Using the x:panda on the High-low:xo frame, Alma was able to join in with her brother, Theodor, at the sandbox and it also enabled Alma’s mother to adjust the position of Alma so she could do her hair without having to bend down.
We had the pleasure of visiting Alma, her big brother Theodor and her Mother Inge at their home near Aarhus in Denmark. Alma had taken a day off from kindergarten and welcomed us on a sunny summer day, from the side of the sand box, with her bare feet. Theodor, Alma’s big brother, decided to join her and quickly showed us how easy it is to make Alma smile and laugh using soap bubbles. Typical for the Danish summer weather, it starts raining and we moved indoors to continue the cosy summer activities together.
Alma’s story and current abilities
Alma was born at Skejby in Aarhus three years ago. Today Alma lives with the consequences of stage V twin-to-twin transfusion syndrome, which caused the death of her twin sister Agnes.
The health conditions affecting Alma’s life includes cerebral palsy and microcephaly, impacting her body functions and functional abilities to eat and drink, communicate, move, and perform self-care activities. However, when talking to Inge, the focus is how to get the best out of the situation, contribute to quality of life and enable Alma to be as independent as possible, rather than focusing on the limitations that follow living with a child with severe disabilities. This also means that medical devices have become a natural part of everyday life to support Alma’s development and give her the best opportunities to participate.
Alma uses R82 x:panda for sitting, the R82 Caribou for standing and the R82 Stingray for mobility. The individually adjusted support from the product solutions enable her to control the position of her head, arms and hands for shorter periods and use her arms and hands to activate the computer or hold on to objects, such as her teddy bear.
When she is on the floor mattress Alma lifts her head, pivot and sometimes turn from her stomach to her back. Alma communicated with us using sounds, eye contact and expressed clearly that she was interested and curious about the activities going on.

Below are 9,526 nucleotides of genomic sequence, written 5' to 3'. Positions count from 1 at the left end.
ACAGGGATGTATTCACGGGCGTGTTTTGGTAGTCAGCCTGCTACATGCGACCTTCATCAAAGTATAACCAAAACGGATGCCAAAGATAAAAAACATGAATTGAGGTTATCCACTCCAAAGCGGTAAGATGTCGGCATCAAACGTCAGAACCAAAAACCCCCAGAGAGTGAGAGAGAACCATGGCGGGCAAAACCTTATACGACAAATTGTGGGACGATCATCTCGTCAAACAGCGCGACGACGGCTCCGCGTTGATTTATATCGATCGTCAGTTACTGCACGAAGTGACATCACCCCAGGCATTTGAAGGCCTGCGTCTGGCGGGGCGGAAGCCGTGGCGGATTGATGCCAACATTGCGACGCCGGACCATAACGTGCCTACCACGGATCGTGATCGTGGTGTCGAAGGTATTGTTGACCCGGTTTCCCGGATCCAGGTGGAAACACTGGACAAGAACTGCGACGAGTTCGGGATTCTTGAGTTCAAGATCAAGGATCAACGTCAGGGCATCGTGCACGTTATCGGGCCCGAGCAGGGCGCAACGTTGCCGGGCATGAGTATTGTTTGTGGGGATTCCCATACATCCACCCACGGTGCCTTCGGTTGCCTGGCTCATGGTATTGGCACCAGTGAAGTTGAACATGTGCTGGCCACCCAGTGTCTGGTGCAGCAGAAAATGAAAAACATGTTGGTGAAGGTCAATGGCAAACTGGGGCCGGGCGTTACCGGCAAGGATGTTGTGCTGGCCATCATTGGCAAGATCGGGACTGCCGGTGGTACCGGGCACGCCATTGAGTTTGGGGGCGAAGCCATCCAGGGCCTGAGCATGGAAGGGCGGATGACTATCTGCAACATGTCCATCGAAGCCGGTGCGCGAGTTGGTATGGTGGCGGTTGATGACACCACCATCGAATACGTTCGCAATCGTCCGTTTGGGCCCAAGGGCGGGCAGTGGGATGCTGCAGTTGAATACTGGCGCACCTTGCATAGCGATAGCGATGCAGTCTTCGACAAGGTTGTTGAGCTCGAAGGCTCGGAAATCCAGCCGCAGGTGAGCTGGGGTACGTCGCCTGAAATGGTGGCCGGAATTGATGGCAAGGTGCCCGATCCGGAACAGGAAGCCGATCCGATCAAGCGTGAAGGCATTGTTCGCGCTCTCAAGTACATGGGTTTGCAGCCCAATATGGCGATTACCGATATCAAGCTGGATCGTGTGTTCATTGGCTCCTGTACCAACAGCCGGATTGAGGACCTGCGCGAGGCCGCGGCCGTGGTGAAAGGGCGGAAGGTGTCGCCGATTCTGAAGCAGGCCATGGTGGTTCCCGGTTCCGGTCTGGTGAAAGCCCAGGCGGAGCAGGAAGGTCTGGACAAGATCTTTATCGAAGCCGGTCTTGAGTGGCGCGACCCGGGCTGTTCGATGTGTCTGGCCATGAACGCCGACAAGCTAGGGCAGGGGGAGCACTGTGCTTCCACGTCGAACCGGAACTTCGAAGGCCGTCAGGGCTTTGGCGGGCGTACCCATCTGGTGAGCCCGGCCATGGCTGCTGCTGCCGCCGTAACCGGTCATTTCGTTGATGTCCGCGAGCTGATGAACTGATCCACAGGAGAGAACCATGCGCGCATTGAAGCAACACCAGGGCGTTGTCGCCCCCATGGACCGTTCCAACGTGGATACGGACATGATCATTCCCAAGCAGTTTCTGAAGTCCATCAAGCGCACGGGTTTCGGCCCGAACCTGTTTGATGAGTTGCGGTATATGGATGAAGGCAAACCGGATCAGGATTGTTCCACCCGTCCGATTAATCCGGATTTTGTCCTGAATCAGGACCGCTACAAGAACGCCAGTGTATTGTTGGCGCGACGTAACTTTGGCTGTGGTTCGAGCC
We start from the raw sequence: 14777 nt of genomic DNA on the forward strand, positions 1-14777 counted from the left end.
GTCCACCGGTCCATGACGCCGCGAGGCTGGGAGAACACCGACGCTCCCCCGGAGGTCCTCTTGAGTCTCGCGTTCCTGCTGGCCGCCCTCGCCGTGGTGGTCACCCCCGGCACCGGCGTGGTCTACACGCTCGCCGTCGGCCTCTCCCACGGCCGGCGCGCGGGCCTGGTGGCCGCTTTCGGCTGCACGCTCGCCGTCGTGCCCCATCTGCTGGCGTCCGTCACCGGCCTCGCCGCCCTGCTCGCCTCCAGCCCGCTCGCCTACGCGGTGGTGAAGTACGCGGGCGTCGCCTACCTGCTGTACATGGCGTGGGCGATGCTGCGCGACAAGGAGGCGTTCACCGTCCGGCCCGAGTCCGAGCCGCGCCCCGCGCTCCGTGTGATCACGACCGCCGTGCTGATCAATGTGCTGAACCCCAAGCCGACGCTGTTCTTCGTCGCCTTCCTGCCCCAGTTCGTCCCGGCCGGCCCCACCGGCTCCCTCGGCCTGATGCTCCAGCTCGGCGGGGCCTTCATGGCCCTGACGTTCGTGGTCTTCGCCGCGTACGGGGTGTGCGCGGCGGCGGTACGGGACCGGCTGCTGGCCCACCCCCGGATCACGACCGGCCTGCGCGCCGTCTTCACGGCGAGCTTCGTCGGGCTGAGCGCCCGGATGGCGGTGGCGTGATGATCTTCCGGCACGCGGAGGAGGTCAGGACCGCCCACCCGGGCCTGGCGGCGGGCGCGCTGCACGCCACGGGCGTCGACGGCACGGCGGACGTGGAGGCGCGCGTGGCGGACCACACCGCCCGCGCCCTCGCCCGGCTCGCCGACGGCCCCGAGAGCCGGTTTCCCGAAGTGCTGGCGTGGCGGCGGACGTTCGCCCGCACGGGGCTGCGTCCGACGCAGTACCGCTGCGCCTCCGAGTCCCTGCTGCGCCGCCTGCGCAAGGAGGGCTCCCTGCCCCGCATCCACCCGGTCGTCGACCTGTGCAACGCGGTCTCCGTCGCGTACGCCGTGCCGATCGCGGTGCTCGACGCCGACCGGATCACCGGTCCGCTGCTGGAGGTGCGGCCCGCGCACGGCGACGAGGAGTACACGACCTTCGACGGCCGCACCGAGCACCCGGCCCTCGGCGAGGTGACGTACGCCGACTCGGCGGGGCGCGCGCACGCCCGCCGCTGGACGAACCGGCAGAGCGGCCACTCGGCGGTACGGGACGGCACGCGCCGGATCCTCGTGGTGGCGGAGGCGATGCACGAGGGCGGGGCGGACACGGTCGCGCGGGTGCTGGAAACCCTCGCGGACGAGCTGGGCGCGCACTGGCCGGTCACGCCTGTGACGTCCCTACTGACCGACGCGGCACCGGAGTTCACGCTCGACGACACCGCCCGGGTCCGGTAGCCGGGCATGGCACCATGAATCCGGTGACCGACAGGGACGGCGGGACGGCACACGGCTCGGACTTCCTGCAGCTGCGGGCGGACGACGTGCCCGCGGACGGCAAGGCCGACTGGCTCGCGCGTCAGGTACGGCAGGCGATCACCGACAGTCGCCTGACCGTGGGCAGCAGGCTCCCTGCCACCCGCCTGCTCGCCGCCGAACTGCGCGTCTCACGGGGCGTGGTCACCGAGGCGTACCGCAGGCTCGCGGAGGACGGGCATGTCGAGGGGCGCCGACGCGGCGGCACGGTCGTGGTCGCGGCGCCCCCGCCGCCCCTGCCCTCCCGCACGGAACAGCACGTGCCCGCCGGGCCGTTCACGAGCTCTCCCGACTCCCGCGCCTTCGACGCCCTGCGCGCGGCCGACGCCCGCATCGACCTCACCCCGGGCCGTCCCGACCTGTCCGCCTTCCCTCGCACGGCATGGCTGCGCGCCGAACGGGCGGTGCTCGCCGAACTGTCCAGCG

The x:panda on the High-low:xo
Inge assists Alma in being positioned close to Theodor and in the correct height to join in with the activities that he is engaged in. First at the sandbox for some playtime and later in the living room, while Inge reads a book out loud to Alma and Theodor.
The height adjustment is also an advantage for Inge when she positions Alma at the dinner table for eating and drinking, while also being tube feed. The highest and maximum backward tilted position of the seat is also very useful when Inge is brushing Alma’s hair. Hopefully the height adjustment can contribute to the health and wellbeing of Inge and enable her to continue to be Alma’s primary caregiver for many years to come.
The R82 High-low:xo outdoor can be used for Alma’s transport between home and kindergarten, while being supported in the seated position by her R82 x:panda seat. The bus picks her and a couple of friends up and bring them home aging in the afternoon, allowing them to arrive and leave together.
Twin-to-twin transfusion syndrome
Twin-to-twin transfusion syndrome (TTTS) is a rare pregnancy condition affecting identical twins or other multiples. The condition occurs in pregnancies where twins share one placenta and a network of blood vessels that supply oxygen and nutrients essential for development in the womb. These pregnancies are known as monochorionic.
Sometimes the vessel connections within the placenta are not evenly dispensed and there is an imbalance in the blood exchange between the twins. One twin — the donor twin — gives away more blood than it receives in return and runs the risk of malnourishment, organ failure and brain damage. The recipient twin receives too much blood and is susceptible to overwork of the heart and other cardiac complications.
The severity of the condition ranges from progressive blood volume imbalance, cardiovascular dysfunction to risk of death of one or both twins.
Cerebral palsy is the name for a group of lifelong conditions that affect movement and co-ordination, caused by a problem with the brain that occurs before, during or soon after birth.
The symptoms of cerebral palsy are usually not obvious just after a baby is born. They normally become noticeable during the first two or three years of a child's life.
Symptoms can include:
- Delays in reaching development milestones – for example, not sitting by eight months or not walking by 18 months
- Seeming too stiff or too floppy
- Weak arms or legs
- Fidgety, jerky or clumsy movements
- Random, uncontrolled movements
The severity of symptoms can vary significantly. Some people only have minor problems, while others may be severely disabled.
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